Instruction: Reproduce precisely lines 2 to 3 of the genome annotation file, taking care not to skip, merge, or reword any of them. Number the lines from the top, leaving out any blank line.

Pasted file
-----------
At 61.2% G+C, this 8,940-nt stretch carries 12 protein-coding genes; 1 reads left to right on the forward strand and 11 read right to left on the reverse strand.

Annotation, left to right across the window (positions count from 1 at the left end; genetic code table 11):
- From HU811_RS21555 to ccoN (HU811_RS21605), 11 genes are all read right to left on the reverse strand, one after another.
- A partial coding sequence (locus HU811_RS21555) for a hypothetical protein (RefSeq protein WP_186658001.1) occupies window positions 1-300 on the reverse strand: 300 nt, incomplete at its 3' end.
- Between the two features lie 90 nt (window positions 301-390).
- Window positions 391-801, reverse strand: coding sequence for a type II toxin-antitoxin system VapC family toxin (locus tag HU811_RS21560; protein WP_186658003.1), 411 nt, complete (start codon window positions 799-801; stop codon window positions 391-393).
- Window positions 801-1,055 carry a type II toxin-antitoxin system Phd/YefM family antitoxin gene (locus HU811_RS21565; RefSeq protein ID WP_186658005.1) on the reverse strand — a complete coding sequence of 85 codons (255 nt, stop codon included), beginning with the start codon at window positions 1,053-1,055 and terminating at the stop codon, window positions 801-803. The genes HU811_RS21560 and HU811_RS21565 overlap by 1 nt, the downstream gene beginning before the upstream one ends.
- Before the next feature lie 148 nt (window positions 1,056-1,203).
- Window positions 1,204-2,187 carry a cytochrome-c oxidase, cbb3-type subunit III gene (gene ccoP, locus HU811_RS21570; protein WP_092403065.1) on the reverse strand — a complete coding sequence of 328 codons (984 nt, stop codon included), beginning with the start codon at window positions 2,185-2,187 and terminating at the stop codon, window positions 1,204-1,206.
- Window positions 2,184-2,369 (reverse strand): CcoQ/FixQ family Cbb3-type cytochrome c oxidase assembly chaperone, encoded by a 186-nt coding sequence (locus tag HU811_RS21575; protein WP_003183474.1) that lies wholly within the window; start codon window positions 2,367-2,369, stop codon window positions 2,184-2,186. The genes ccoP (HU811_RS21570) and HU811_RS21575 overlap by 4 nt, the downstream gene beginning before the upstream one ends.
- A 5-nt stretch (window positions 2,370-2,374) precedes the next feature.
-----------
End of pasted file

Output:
Annotation, left to right across the window (positions count from 1 at the left end; genetic code table 11):
- From HU811_RS21555 to ccoN (HU811_RS21605), 11 genes are all read right to left on the reverse strand, one after another.